Thursday, November 3, 2016
Tuesday, September 6, 2016
Last of the pumpkin ales currently in my fridge, Out of Your Gourd pumpkin porter is a surefire winner. Pours a chocolate brown with a frothy tan one-finger head, this isn't one of those ales where the flavoring overwhelms the beeriness of the beer...if you know what I mean. Solid roasted malt foundation, sweet, but not cloying. Lots of spices floating around but not clamoring for attention: nutmeg, cinnamon, even a little cranberry. If you're a porter guy or gal, if you're a pumpkin ale aficionado, then this gourds for you!
Notes added September 6, 2016
My appreciation for this porter increases every time I taste it. The head poured a lot deeper this year, four fingers easily with that reverse waterfall effect that characterizes a porter or stout pour. One thing that I did not notice last year was the maple syrup, which evidently gave Out of Your Gourd its sweetness, but did not seem overly mapley this year, even when I knew it was there. This is by far one of my favorite pumpkin ales and one of my favorite porters.
I was looking for Red Hook's Out of Your Gourd Pumpkin Porter, but sadly they were out, but the helpful beer store guy suggested this pumpkin stout from the Utah Beer Collective: Black O'Lantern. It poured a deep mahogany, with scarlet highlights and a brief tan head. The mouthfeel was very thick and creamy, there was pumpkin and spices, but not overmuch, mostly nutmeg. It had an almost eggnogy taste to it, if that makes sense. Pretty decent stout, but if you're looking for a great pumpkin ale, this isn't it.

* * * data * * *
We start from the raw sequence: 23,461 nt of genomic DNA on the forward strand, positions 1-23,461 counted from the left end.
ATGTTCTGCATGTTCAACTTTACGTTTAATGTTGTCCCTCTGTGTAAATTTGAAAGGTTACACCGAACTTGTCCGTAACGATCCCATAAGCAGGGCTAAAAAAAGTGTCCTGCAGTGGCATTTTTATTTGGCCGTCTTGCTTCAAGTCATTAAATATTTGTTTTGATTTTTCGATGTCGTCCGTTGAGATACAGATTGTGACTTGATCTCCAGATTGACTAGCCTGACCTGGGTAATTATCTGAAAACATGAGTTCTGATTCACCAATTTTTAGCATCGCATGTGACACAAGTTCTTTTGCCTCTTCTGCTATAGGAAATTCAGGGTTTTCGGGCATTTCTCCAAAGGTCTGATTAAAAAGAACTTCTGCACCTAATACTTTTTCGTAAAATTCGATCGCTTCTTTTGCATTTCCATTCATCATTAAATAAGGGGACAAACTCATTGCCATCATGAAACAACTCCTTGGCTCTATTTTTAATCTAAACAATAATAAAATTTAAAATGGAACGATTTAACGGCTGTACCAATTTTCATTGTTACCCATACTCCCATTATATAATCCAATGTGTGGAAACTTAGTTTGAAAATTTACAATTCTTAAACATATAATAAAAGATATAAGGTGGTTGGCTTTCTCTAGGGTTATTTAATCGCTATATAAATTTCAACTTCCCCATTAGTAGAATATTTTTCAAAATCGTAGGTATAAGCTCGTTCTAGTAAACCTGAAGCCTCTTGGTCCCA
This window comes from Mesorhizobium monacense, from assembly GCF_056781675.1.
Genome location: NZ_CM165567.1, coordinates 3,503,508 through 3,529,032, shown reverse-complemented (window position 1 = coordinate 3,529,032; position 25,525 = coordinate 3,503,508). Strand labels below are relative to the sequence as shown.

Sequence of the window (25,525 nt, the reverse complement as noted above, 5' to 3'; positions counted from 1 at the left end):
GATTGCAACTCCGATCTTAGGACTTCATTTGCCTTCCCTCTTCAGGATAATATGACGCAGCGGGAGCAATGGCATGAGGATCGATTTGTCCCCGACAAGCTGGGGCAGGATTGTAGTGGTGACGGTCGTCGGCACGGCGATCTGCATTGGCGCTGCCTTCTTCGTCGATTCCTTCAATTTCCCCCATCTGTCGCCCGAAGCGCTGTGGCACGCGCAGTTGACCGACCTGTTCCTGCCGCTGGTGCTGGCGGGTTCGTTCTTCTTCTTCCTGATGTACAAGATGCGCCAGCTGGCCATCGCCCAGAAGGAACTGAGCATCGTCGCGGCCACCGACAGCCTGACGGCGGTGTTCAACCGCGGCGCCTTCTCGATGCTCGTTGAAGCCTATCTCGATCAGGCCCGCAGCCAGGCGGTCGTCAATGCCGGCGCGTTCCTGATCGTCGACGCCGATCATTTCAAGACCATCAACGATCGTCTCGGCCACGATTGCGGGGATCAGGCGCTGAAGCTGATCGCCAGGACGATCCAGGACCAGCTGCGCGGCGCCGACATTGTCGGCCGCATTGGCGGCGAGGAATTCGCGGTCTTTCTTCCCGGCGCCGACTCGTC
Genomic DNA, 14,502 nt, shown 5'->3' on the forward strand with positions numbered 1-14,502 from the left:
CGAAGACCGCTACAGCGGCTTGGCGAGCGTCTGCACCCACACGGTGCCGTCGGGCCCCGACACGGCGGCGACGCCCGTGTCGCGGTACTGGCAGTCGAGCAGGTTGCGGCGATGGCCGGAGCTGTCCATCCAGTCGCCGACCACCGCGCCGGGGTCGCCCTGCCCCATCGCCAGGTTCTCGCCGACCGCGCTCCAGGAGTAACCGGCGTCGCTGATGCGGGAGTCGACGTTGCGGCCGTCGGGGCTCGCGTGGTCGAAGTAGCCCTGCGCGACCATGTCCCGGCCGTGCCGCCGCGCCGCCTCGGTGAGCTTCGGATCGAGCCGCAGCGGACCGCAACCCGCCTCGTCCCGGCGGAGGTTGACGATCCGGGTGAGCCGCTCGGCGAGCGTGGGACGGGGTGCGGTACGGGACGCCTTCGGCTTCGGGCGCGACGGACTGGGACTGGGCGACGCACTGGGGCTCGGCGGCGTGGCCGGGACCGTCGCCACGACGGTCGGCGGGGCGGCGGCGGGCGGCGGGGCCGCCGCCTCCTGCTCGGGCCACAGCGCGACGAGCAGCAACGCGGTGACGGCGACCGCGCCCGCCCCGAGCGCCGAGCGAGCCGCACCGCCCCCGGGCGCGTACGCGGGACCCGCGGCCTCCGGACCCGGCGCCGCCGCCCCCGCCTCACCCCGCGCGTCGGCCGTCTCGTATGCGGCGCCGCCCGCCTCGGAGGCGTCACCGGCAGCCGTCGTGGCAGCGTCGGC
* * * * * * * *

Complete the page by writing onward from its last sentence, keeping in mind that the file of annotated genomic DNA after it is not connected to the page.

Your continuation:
Updated September 6, 2016
I've changed my opinion since last year. While the words I used to describe the beer are pretty spot on, I think I must have been disappointed that I couldn't find any of the Red Hook pumpkin porter last year. Trying one now, I'm much more impressed than I was last year. Even without the pumpkin this would be a very good stout, the pumpkin spices just add to the seasonal feel. I'd upgrade my opinion to "this is an outstanding pumpkin stout"
Monday, September 5, 2016
Thursday, September 1, 2016
Tuesday, August 30, 2016
Within the stout/porter category, there are several subcategories. One of the earliest was Russian Imperial Stout, so named because it was exported to Russian for the Czar. Imperial Stout was characterized by a very high alcohol content. The appellation Imperial has come to be used for high alcohol versions of other styles. Baltic Porters are similar in taste, but are typically lower in alcohol content. Milk Stout, also called Sweet Stout is a popular style. Brewed partially with lactose, which is not fermentable by beer yeast, the residual lactose sugar imparts a sweet creaminess to the stout. Dry, or Irish, Stout is kind of the opposite of the sweet stout. It's hoppier and drier; Guinness is a good example of this style.
Many stouts and porters have a distinct chocolate or coffee taste. This is not necessarily due to any flavoring being added, but qualities of the malts themselves.
Stouts and porters are perfect for cooler weather, and also go well with chocolate or other sweet desserts.
Don't be afraid of the dark...beer